• Finally, it will be time for the experienced, mature DevOps team to tie the knot and engage in DevOps contracting. After 12 to 15 sprints, contracting can be fully (100 percent) based on performance targets, such as customer satisfaction, technical debt, availability, lead time for a change, number of incidents per release (the norm is zero) and productivity/burndown measures. However, a team happiness index should be included too.

DevOps contracting is a form of contracting which the customer and vendor grow into together. What’s more, KPIs are directly related to future business as a direct translation of business value. Examples from practical experience include the shortening of the lead times of a business process, an increase in conversion ratio (from lead to customer) and an increase in the net promotor score.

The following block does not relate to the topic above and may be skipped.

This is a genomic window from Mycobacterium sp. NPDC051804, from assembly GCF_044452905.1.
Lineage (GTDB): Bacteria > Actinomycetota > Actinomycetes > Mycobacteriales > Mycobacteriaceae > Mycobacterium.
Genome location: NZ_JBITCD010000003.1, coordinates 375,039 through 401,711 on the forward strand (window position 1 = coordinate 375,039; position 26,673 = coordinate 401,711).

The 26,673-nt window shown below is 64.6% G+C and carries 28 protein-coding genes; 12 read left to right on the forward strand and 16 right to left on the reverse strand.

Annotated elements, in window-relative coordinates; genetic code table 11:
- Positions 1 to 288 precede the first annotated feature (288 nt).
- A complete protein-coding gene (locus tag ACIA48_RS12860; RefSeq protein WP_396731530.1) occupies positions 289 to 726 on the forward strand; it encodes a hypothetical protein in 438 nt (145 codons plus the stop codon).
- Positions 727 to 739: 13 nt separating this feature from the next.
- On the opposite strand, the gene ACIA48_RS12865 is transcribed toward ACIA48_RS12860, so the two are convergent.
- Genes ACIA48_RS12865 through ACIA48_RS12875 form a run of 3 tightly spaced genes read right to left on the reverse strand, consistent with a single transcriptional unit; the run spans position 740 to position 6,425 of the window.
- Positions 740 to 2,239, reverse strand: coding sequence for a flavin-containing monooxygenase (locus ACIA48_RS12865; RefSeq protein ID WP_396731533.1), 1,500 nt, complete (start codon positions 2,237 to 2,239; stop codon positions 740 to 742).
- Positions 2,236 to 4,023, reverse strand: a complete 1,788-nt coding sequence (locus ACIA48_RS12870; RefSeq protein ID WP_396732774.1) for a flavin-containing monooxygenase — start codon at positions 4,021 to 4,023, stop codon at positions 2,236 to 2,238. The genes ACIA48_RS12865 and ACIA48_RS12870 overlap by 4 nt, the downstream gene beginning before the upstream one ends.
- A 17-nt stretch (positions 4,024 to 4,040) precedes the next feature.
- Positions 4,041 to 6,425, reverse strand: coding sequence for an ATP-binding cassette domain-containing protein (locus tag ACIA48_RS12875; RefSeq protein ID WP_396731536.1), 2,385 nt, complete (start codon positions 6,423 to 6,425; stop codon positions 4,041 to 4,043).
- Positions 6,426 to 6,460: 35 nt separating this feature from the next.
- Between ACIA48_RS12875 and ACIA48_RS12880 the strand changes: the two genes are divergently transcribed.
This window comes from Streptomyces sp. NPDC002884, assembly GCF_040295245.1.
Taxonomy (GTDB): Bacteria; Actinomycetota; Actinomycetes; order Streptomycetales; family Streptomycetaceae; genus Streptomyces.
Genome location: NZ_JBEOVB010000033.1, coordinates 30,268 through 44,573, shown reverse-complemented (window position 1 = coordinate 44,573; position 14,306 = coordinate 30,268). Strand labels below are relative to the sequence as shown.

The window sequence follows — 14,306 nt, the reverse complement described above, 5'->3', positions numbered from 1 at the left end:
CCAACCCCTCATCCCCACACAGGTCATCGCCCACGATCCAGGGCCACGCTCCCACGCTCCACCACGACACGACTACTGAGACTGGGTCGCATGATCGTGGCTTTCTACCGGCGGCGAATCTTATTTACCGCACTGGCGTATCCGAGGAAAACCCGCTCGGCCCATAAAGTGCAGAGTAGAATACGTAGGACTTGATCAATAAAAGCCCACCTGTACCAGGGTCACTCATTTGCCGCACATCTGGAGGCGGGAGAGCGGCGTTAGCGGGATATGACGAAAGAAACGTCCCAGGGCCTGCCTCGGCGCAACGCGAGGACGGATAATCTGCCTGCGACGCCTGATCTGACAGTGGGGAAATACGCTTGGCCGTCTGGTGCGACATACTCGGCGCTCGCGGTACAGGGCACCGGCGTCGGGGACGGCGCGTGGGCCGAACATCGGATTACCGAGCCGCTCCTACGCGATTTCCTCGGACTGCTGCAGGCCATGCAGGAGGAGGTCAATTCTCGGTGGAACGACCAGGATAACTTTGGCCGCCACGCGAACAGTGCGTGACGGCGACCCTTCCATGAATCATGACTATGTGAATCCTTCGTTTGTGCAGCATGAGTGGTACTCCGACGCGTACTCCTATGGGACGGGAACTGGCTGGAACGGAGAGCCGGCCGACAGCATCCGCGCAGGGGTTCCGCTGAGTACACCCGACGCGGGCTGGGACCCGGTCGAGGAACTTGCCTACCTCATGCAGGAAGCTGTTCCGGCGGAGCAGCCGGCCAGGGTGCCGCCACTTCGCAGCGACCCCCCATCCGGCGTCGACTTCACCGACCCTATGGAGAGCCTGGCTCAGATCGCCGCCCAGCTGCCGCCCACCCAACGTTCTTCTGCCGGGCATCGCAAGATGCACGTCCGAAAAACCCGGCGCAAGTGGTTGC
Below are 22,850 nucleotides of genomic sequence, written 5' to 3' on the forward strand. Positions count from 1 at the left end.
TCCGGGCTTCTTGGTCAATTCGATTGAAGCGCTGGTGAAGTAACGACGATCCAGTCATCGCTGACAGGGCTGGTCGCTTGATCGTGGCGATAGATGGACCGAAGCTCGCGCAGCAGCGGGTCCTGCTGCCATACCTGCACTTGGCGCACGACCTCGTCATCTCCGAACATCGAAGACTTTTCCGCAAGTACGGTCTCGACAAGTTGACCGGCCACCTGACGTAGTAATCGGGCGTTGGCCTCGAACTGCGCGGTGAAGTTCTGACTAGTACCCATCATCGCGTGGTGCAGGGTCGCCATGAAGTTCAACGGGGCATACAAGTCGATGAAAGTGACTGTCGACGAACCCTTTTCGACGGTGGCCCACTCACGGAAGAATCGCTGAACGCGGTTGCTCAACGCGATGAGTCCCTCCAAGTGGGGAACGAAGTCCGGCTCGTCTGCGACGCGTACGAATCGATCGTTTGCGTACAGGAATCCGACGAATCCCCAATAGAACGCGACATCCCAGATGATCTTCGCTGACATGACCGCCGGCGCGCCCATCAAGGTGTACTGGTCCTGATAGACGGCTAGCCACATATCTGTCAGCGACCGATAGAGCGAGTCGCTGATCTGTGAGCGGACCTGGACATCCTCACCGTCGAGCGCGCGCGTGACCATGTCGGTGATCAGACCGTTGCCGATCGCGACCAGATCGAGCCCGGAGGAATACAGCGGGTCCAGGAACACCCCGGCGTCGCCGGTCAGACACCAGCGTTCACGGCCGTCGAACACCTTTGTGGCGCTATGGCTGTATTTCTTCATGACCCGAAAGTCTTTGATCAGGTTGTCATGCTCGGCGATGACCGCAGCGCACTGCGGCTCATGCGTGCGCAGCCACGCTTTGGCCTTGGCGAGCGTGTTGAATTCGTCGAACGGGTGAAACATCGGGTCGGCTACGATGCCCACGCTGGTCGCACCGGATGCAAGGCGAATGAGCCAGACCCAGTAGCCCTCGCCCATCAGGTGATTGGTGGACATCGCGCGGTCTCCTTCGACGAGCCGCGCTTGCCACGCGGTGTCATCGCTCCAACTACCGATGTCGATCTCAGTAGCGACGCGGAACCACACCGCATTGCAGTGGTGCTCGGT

Platform team
In the infrastructure domain, there are not many changes in terms of contracting, apart from an expansion of the service catalog with all kinds of tooling and metering. This becomes a part of an integrated dashboard that is also fully visible for the Business System teams. For utility infrastructure, pricing is per unit, entirely dependent on use, the technology and the grade of the corresponding utility. This allows for maximum scalability (up or down) based on pricing per unit, without applying pricing bandwidths or guaranteed purchase volumes. For infrastructure projects, a tariff sheet per profile/man-hour is also contracted, making it possible to calculate fixed prices for infrastructure projects. Fees for tooling are separate, sometimes per corporate license, sometimes based on numbers of users. Sometimes these costs are already included in the utility being paid for. It goes without saying here that the financial drivers are in place to enforce the required standardization. In the transition and transformation phase, we still often see fixed prices per sub-project, for migrations, transformations, transfers of personnel, harmonization costs, etc.